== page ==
And that’s largely the point: The soldiers are less individual characters and more pieces of a larger totality, each one a window into the human experience. Malick’s often treated his characters like vessels for contemplating bigger ontological questions. The film’s voiceover soundtrack is like a quilt of the subconscious, soaring through the men’s minds as they mull over philosophical musings about the warring nature of life and death, compassion and cruelty, humankind and the environment, allies and enemies — dualities that straddle the thin boundary of the film’s title. “Why does nature vie with itself?” asks one voice. “War doesn’t ennoble men,” recites another. “It turns them into dogs, poisons the soul.”
Unlike the traditional war film, these soldiers aren’t defined by the weapons they carry, the violence they perpetrate, their physical strength, displays of heroism or expressions of machismo. Malick evades those cliches by getting inside his soldier’s heads to witness men at their most intimate and uninhibited, ruminating over questions all of us, regardless of gender, can identify with.
It isn’t just through the unconventional approach to narrative and character that differentiates The Thin Red Line from the films in its genre, but how Malick visualizes the realities of warfare.
While most war films fixate on the grit and blood of battle, Malick’s eye is more occupied with the fleeting moments of beauty and fragility that coexist with the ugliness of combat. His film mixes images of grisly violence — where bullets rip through bodies and grenades leave men legless and screaming — with tranquil shots of the natural landscape around them. Just before the brutality of the first battle begins, we’re treated with a heavenly vision: A sea of wind dances across the grassy hilltop as the sun moves from behind the clouds. Then cinematographer John Toll races behind the American soldiers charging uphill, but the camera remains low to the ground throughout, weaving through the tall grass. This is war through nature’s eyes.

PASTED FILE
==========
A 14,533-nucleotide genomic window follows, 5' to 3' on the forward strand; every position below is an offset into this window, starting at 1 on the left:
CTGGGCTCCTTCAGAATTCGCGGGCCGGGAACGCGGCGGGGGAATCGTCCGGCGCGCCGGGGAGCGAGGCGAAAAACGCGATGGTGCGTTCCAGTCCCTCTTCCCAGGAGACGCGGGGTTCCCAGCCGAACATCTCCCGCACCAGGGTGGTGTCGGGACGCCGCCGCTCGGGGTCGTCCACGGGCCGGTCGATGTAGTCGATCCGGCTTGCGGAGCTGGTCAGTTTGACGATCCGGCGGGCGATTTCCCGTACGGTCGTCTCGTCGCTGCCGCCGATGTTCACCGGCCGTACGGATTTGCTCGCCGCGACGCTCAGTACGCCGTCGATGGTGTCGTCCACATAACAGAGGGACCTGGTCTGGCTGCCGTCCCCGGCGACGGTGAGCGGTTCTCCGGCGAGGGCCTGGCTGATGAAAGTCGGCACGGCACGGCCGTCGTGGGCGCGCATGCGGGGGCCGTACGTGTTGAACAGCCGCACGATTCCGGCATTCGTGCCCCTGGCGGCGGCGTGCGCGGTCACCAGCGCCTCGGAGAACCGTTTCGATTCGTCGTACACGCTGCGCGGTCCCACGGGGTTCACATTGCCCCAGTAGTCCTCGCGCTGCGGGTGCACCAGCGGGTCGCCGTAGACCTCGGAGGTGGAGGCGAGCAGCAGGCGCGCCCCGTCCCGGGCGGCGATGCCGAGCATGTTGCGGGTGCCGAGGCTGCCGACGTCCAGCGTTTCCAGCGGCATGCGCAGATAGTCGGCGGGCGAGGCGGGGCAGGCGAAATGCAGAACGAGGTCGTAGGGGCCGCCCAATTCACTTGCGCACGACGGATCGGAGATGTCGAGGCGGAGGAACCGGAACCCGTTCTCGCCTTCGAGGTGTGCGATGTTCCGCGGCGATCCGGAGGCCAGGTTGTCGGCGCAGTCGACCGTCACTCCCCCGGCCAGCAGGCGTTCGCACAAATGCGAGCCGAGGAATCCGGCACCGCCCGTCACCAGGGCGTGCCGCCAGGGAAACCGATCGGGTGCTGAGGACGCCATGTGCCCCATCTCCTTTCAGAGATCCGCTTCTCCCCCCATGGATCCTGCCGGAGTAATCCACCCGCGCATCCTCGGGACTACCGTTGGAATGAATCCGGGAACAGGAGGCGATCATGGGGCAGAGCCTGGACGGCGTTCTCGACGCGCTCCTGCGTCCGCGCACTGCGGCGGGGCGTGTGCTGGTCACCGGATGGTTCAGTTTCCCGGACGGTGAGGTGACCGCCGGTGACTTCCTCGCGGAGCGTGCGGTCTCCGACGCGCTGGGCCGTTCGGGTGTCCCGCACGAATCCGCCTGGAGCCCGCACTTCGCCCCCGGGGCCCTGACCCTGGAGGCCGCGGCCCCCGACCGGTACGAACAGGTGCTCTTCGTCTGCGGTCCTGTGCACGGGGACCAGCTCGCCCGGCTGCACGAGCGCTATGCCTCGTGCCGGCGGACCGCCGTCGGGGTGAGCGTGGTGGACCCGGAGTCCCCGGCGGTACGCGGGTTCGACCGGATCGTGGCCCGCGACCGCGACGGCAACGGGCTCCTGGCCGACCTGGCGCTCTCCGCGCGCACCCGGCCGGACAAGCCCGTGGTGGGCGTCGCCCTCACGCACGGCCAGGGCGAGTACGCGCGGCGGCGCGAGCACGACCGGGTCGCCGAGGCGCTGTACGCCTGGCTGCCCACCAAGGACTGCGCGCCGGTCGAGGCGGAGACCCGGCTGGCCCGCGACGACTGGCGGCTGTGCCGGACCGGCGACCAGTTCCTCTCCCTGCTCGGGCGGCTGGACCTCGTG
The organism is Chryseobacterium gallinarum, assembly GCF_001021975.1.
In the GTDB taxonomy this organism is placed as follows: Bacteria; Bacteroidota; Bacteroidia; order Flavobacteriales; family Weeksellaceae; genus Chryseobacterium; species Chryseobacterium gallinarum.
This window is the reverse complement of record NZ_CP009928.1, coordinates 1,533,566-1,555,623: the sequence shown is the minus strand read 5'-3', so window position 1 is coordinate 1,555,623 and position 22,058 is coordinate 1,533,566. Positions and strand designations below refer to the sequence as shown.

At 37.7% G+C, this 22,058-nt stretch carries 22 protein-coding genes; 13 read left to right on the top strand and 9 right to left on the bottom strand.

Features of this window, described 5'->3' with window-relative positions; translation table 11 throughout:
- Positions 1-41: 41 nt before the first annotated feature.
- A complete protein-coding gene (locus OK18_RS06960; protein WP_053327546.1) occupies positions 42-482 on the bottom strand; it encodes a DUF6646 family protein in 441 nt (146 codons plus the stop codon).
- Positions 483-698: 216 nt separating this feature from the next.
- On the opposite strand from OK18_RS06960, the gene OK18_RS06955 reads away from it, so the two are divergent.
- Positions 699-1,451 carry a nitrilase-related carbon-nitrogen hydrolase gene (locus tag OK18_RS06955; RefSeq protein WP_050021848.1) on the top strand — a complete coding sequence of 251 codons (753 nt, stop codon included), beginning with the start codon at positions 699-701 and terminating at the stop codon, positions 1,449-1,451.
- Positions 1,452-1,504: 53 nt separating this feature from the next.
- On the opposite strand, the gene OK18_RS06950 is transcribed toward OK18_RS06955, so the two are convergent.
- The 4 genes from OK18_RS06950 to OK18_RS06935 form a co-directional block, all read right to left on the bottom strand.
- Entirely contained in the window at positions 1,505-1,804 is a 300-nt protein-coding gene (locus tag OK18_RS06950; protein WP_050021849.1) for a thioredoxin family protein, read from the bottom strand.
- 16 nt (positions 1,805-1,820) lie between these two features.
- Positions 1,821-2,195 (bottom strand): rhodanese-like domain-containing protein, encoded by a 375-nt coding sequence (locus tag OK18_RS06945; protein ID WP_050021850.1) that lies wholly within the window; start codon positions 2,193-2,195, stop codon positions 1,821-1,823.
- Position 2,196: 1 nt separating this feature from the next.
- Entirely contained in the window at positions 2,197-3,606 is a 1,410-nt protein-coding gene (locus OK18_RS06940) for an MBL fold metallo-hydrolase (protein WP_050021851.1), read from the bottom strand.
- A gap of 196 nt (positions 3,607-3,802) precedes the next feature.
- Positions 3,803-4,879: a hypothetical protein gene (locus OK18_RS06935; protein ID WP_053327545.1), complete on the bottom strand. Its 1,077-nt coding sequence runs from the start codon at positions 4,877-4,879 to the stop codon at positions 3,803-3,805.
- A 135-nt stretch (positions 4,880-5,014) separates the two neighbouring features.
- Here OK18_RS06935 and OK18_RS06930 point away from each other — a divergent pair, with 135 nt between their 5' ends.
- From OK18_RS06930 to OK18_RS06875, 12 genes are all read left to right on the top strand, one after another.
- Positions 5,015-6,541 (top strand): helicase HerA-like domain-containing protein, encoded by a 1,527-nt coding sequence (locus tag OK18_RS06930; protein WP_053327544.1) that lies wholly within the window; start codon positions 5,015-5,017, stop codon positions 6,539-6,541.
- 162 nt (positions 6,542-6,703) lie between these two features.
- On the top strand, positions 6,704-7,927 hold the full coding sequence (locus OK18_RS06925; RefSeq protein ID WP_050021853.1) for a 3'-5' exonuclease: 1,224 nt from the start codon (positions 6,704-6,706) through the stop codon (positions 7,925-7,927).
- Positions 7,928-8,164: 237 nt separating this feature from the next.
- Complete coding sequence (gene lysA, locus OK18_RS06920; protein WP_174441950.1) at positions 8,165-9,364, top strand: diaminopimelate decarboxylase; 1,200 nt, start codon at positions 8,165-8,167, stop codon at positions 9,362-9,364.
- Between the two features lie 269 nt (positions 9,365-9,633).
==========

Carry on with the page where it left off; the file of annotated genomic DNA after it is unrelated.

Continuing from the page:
The gruesome battle is interrupted more than once by close-ups of a dying bird squirming in the dirt with a broken wing and blades of grass splashed with blood. In one scene, Malick intercuts a young soldier slowly dying with a peaceful shot of sunlight streaming through the holes of a leaf. War has never looked this horrifying and this beautiful all at once. Instead of romanticizing the violence of war through the men’s perspective, showing it as war movies long have, Malick pulls back to capture it from vantage point of an omniscient presence – call it nature, call it God, call it the One Big Soul that so much of Malick’s work is on a quest to understand. Impatient audiences may call that poetic style boring or pretentious, and the cynical may find Malick’s spiritual sensibilities unmoving, but whatever your opinions are on the filmmaker, it’s hard to deny how his approach to battle sequences bring an unprecedented tenderness and grace to a genre that’s long glorified the brutality of war.
Some of the most striking images of The Thin Red Line that linger with me each time I revisit it aren’t of the battle sequences or even stunning nature cinematography, but those of men at their most vulnerable. After the battles, one U.S. soldier shakes uncontrollably in the rain as the last words of a Japanese soldier he watched die play over the soundtrack. He wraps his arms around his bare chest, throws his head back and weeps, as if his body, no longer able to ward off the trauma of what he’s seen, succumbs to a reservoir of pain in an instant. Earlier in the film, another American soldier watches as a Japanese man cradles the body of another, crying as he caresses his friend’s dying face in his hands. In both scenes we’re never told these characters names or backstories, or given any context for their suffering besides the obvious horrors of war, but we don’t need it. There’s a startling power to witnessing male soldiers break down and bare such raw emotion so completely.
The Thin Red Line isn’t interested in understanding how war and violence shape and define men, but seeks to interrogate the deepest, most unanswerable questions of the soul – that thing that exists outside of the body, beyond gender. Perhaps Malick’s film shouldn’t be considered a war film at all, but a lyrical poem about how brutality and vulnerability coexist within each of us. The workings of one mind, the features of the same face.